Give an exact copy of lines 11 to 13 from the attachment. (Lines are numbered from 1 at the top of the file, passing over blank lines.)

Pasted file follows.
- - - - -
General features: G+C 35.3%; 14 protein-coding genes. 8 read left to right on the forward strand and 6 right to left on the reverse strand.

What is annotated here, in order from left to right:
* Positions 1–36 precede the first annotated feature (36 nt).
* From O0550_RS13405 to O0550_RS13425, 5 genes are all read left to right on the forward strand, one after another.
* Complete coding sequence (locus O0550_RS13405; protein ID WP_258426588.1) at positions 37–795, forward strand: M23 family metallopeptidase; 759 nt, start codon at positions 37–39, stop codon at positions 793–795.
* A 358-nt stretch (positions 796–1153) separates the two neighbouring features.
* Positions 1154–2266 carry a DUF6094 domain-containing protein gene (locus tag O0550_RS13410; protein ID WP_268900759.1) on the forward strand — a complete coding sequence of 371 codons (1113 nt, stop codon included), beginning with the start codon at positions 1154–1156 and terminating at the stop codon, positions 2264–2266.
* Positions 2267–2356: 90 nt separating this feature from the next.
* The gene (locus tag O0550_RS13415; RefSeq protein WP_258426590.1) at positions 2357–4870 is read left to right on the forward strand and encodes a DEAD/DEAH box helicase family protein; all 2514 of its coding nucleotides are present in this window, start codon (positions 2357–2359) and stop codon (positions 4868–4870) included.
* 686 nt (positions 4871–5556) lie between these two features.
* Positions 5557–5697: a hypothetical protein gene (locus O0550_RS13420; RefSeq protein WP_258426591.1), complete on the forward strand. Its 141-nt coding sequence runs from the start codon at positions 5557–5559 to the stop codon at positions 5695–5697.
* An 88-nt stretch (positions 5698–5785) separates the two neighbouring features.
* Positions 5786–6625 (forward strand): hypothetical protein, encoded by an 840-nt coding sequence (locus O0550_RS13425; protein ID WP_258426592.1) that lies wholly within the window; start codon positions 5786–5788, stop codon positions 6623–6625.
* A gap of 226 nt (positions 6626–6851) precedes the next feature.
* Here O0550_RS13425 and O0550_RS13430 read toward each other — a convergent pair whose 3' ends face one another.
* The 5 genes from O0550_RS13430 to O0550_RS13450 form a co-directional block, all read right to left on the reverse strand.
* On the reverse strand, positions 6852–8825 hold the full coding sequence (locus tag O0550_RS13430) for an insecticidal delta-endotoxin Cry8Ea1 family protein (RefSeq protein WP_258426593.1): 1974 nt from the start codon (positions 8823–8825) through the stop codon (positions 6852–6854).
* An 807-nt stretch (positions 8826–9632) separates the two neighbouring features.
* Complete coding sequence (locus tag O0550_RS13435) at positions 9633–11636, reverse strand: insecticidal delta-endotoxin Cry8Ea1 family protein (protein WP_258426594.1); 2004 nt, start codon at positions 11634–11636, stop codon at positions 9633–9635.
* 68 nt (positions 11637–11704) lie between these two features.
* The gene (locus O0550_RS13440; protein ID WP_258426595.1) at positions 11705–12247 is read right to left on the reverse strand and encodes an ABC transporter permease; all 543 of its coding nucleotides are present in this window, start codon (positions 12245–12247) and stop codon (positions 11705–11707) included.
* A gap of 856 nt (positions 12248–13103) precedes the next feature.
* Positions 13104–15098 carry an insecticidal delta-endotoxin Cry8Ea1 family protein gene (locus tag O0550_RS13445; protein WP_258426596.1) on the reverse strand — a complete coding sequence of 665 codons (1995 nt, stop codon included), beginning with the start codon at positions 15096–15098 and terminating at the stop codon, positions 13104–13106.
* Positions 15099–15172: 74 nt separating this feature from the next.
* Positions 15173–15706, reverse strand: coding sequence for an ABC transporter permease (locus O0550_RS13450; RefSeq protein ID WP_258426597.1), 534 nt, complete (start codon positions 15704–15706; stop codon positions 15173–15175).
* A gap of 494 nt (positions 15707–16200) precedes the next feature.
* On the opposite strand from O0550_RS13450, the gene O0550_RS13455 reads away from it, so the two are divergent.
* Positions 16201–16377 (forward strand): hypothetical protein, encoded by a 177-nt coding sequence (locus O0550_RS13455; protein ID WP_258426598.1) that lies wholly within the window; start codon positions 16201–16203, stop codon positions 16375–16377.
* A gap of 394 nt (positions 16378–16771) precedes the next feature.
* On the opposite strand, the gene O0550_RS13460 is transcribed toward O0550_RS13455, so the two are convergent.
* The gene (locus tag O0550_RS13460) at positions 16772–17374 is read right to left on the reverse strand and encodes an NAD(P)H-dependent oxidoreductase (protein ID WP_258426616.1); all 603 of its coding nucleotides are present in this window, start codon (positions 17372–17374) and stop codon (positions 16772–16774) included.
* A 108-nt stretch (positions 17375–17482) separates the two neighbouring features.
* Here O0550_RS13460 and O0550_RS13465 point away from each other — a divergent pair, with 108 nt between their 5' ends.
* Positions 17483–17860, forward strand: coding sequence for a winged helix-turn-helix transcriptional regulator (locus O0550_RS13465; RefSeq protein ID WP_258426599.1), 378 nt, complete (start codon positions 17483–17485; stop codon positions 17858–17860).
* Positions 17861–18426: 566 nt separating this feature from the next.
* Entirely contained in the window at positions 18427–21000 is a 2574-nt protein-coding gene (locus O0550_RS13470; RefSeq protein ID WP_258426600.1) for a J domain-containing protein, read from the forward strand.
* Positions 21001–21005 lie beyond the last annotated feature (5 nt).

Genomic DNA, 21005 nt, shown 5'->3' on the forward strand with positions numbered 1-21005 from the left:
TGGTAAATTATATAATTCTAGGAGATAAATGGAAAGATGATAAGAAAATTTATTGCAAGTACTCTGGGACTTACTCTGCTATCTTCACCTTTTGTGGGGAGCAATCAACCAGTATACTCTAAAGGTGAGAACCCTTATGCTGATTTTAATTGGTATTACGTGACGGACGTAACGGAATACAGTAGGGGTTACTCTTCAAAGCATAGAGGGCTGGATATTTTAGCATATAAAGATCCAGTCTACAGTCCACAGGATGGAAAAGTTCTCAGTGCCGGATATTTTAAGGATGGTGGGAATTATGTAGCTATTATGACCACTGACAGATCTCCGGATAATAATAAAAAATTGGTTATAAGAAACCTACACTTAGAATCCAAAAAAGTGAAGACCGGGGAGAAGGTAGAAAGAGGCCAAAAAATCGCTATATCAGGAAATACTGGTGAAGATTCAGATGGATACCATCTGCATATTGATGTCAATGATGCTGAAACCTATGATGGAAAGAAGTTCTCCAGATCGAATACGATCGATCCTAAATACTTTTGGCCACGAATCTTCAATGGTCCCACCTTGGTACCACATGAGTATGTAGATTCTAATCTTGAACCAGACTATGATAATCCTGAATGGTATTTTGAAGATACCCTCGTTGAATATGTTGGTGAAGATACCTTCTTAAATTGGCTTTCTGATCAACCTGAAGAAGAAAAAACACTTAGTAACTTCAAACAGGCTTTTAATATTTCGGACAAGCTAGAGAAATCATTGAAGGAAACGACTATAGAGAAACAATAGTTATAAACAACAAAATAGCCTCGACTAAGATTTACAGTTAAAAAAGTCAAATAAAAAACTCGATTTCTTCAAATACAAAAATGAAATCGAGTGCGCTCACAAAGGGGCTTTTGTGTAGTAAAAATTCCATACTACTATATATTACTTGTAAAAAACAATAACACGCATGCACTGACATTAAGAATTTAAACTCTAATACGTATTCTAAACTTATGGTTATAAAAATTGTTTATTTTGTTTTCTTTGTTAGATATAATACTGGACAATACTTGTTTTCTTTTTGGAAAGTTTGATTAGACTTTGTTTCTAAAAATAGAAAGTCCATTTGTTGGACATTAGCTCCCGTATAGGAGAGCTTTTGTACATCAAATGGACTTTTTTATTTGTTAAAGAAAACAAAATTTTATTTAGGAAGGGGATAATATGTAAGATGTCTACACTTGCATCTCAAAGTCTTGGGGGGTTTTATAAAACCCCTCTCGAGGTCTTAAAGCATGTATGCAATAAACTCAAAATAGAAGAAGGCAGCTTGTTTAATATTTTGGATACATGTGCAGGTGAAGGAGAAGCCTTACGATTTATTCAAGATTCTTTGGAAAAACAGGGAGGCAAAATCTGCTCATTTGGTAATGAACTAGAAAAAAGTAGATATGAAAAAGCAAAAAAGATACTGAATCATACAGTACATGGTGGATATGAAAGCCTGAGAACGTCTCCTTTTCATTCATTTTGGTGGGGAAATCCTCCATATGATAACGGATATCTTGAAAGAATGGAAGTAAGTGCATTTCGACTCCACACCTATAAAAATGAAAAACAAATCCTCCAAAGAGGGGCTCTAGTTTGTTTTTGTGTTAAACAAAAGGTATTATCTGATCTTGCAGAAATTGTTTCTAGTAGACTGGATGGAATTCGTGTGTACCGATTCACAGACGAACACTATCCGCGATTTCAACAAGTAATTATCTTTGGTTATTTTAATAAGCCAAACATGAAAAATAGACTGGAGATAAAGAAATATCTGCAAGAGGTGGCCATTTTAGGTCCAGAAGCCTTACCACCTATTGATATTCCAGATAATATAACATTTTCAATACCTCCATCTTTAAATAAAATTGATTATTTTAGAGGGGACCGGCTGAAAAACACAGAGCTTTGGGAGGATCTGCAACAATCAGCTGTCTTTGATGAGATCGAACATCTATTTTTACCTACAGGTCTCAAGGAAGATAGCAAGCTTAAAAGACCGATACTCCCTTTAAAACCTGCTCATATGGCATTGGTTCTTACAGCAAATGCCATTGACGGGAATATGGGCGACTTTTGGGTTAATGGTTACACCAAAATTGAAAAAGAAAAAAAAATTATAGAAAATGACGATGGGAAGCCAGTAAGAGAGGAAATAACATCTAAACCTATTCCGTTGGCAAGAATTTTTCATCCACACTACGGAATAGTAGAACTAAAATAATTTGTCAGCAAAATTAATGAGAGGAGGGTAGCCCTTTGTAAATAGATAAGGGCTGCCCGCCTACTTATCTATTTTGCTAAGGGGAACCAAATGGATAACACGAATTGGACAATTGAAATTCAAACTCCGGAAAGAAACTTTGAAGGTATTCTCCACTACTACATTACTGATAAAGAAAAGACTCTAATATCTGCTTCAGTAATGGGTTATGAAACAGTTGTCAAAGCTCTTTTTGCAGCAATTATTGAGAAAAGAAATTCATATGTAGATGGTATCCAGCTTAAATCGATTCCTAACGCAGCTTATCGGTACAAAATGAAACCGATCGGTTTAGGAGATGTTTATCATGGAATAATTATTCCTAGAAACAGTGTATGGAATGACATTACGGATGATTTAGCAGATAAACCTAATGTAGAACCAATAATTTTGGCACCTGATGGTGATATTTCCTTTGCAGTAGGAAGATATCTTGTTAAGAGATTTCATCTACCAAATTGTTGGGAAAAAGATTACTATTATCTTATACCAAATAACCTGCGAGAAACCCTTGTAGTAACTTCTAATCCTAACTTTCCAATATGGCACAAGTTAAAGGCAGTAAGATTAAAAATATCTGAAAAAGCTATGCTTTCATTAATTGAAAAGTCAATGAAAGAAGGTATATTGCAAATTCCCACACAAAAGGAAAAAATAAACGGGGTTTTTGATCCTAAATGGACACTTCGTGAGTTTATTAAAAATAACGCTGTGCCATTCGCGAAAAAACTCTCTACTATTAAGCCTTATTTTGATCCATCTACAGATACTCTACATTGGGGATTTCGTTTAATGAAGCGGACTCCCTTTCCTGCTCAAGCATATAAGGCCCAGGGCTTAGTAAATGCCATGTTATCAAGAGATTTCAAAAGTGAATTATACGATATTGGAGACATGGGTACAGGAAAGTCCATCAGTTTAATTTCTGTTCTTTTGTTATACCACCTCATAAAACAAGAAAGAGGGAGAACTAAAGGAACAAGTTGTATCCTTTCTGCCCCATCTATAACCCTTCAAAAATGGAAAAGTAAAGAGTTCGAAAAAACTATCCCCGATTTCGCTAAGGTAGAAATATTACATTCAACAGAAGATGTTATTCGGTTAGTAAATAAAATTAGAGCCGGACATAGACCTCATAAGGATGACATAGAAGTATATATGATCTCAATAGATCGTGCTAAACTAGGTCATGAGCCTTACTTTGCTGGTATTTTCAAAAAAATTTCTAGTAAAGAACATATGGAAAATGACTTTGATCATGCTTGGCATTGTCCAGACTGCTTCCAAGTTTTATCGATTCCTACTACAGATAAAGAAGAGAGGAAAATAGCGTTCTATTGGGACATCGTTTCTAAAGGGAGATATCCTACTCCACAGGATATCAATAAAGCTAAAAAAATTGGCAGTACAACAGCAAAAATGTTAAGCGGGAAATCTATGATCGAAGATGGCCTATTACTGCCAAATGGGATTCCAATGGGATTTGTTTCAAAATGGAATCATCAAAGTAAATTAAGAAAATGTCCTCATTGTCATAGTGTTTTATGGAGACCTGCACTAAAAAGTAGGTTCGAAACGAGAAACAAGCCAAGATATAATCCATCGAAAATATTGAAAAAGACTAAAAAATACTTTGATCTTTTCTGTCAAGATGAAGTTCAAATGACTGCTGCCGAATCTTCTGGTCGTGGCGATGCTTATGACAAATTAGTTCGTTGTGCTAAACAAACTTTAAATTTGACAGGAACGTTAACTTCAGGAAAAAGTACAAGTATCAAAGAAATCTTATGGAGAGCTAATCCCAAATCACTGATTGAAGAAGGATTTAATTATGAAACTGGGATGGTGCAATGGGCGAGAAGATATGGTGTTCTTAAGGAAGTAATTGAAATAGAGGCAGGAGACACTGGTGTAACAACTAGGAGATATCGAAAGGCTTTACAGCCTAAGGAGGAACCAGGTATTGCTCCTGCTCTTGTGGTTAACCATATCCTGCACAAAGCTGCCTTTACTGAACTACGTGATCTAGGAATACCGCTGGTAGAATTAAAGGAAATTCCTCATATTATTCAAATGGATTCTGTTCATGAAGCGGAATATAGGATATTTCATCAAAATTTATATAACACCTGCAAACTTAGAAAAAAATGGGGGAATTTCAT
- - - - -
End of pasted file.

* Positions 5557–5697: a hypothetical protein gene (locus O0550_RS13420; RefSeq protein WP_258426591.1), complete on the forward strand. Its 141-nt coding sequence runs from the start codon at positions 5557–5559 to the stop codon at positions 5695–5697.
* An 88-nt stretch (positions 5698–5785) separates the two neighbouring features.
* Positions 5786–6625 (forward strand): hypothetical protein, encoded by an 840-nt coding sequence (locus O0550_RS13425; protein ID WP_258426592.1) that lies wholly within the window; start codon positions 5786–5788, stop codon positions 6623–6625.